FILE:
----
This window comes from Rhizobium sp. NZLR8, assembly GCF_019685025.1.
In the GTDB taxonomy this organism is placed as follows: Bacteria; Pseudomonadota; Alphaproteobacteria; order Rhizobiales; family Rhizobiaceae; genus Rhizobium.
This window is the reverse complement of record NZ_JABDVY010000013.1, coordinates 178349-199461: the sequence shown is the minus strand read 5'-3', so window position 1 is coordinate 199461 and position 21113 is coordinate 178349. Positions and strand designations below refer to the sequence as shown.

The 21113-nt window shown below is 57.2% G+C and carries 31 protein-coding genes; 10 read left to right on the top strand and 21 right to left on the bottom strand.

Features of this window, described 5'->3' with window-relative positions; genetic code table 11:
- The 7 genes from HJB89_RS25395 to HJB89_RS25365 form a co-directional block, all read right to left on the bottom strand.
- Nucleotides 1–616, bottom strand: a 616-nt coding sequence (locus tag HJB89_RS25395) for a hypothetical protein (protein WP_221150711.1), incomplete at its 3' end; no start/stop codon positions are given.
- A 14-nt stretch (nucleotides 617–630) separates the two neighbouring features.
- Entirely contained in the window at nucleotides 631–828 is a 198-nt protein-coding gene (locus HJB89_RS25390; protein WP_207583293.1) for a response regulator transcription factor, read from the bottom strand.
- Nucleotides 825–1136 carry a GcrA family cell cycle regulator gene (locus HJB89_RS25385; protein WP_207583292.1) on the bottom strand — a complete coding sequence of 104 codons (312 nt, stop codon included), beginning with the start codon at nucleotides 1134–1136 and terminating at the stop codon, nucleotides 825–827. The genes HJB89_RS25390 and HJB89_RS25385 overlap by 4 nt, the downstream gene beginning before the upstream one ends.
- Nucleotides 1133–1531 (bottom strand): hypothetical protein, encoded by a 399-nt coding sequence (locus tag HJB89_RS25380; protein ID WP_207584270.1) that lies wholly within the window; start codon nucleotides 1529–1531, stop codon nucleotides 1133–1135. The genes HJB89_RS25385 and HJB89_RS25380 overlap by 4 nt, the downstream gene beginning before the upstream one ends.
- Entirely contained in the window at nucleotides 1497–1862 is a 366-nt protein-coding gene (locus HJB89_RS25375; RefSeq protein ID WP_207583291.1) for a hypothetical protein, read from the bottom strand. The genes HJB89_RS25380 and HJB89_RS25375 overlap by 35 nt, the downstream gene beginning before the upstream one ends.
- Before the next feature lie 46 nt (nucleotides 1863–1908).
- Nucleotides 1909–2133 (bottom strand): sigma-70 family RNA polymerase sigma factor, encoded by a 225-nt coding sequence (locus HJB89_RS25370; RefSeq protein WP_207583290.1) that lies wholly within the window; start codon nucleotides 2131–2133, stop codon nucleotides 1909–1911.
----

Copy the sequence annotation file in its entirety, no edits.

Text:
This window comes from Rhizobium sp. NZLR8, assembly GCF_019685025.1.
In the GTDB taxonomy this organism is placed as follows: Bacteria; Pseudomonadota; Alphaproteobacteria; order Rhizobiales; family Rhizobiaceae; genus Rhizobium.
This window is the reverse complement of record NZ_JABDVY010000013.1, coordinates 178349-199461: the sequence shown is the minus strand read 5'-3', so window position 1 is coordinate 199461 and position 21113 is coordinate 178349. Positions and strand designations below refer to the sequence as shown.

The 21113-nt window shown below is 57.2% G+C and carries 31 protein-coding genes; 10 read left to right on the top strand and 21 right to left on the bottom strand.

Features of this window, described 5'->3' with window-relative positions; genetic code table 11:
- The 7 genes from HJB89_RS25395 to HJB89_RS25365 form a co-directional block, all read right to left on the bottom strand.
- Nucleotides 1–616, bottom strand: a 616-nt coding sequence (locus tag HJB89_RS25395) for a hypothetical protein (protein WP_221150711.1), incomplete at its 3' end; no start/stop codon positions are given.
- A 14-nt stretch (nucleotides 617–630) separates the two neighbouring features.
- Entirely contained in the window at nucleotides 631–828 is a 198-nt protein-coding gene (locus HJB89_RS25390; protein WP_207583293.1) for a response regulator transcription factor, read from the bottom strand.
- Nucleotides 825–1136 carry a GcrA family cell cycle regulator gene (locus HJB89_RS25385; protein WP_207583292.1) on the bottom strand — a complete coding sequence of 104 codons (312 nt, stop codon included), beginning with the start codon at nucleotides 1134–1136 and terminating at the stop codon, nucleotides 825–827. The genes HJB89_RS25390 and HJB89_RS25385 overlap by 4 nt, the downstream gene beginning before the upstream one ends.
- Nucleotides 1133–1531 (bottom strand): hypothetical protein, encoded by a 399-nt coding sequence (locus tag HJB89_RS25380; protein ID WP_207584270.1) that lies wholly within the window; start codon nucleotides 1529–1531, stop codon nucleotides 1133–1135. The genes HJB89_RS25385 and HJB89_RS25380 overlap by 4 nt, the downstream gene beginning before the upstream one ends.
- Entirely contained in the window at nucleotides 1497–1862 is a 366-nt protein-coding gene (locus HJB89_RS25375; RefSeq protein ID WP_207583291.1) for a hypothetical protein, read from the bottom strand. The genes HJB89_RS25380 and HJB89_RS25375 overlap by 35 nt, the downstream gene beginning before the upstream one ends.
- Before the next feature lie 46 nt (nucleotides 1863–1908).
- Nucleotides 1909–2133 (bottom strand): sigma-70 family RNA polymerase sigma factor, encoded by a 225-nt coding sequence (locus HJB89_RS25370; RefSeq protein WP_207583290.1) that lies wholly within the window; start codon nucleotides 2131–2133, stop codon nucleotides 1909–1911.